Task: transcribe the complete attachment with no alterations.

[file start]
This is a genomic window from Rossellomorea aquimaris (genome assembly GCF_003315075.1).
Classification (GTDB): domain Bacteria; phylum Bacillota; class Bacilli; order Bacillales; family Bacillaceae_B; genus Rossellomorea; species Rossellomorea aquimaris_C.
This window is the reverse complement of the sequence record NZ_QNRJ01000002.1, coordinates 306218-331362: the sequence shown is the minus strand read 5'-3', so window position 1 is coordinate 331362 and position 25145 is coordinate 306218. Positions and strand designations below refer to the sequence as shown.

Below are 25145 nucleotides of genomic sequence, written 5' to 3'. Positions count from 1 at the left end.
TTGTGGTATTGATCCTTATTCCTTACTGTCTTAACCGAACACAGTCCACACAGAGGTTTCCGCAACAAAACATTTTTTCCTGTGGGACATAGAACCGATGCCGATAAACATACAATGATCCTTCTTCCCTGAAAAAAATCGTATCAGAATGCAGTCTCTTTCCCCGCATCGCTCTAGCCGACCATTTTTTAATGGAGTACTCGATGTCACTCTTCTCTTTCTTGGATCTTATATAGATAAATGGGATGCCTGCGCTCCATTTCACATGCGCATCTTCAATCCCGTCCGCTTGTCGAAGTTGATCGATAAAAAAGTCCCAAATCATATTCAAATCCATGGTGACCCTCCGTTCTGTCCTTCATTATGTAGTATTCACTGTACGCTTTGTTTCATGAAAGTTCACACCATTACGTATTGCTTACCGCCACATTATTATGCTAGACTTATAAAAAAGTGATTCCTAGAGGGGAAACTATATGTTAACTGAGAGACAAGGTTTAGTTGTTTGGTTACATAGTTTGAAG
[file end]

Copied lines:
This is a genomic window from Rossellomorea aquimaris (genome assembly GCF_003315075.1).
Classification (GTDB): domain Bacteria; phylum Bacillota; class Bacilli; order Bacillales; family Bacillaceae_B; genus Rossellomorea; species Rossellomorea aquimaris_C.
This window is the reverse complement of the sequence record NZ_QNRJ01000002.1, coordinates 306218-331362: the sequence shown is the minus strand read 5'-3', so window position 1 is coordinate 331362 and position 25145 is coordinate 306218. Positions and strand designations below refer to the sequence as shown.

Below are 25145 nucleotides of genomic sequence, written 5' to 3'. Positions count from 1 at the left end.
TTGTGGTATTGATCCTTATTCCTTACTGTCTTAACCGAACACAGTCCACACAGAGGTTTCCGCAACAAAACATTTTTTCCTGTGGGACATAGAACCGATGCCGATAAACATACAATGATCCTTCTTCCCTGAAAAAAATCGTATCAGAATGCAGTCTCTTTCCCCGCATCGCTCTAGCCGACCATTTTTTAATGGAGTACTCGATGTCACTCTTCTCTTTCTTGGATCTTATATAGATAAATGGGATGCCTGCGCTCCATTTCACATGCGCATCTTCAATCCCGTCCGCTTGTCGAAGTTGATCGATAAAAAAGTCCCAAATCATATTCAAATCCATGGTGACCCTCCGTTCTGTCCTTCATTATGTAGTATTCACTGTACGCTTTGTTTCATGAAAGTTCACACCATTACGTATTGCTTACCGCCACATTATTATGCTAGACTTATAAAAAAGTGATTCCTAGAGGGGAAACTATATGTTAACTGAGAGACAAGGTTTAGTTGTTTGGTTACATAGTTTGAAG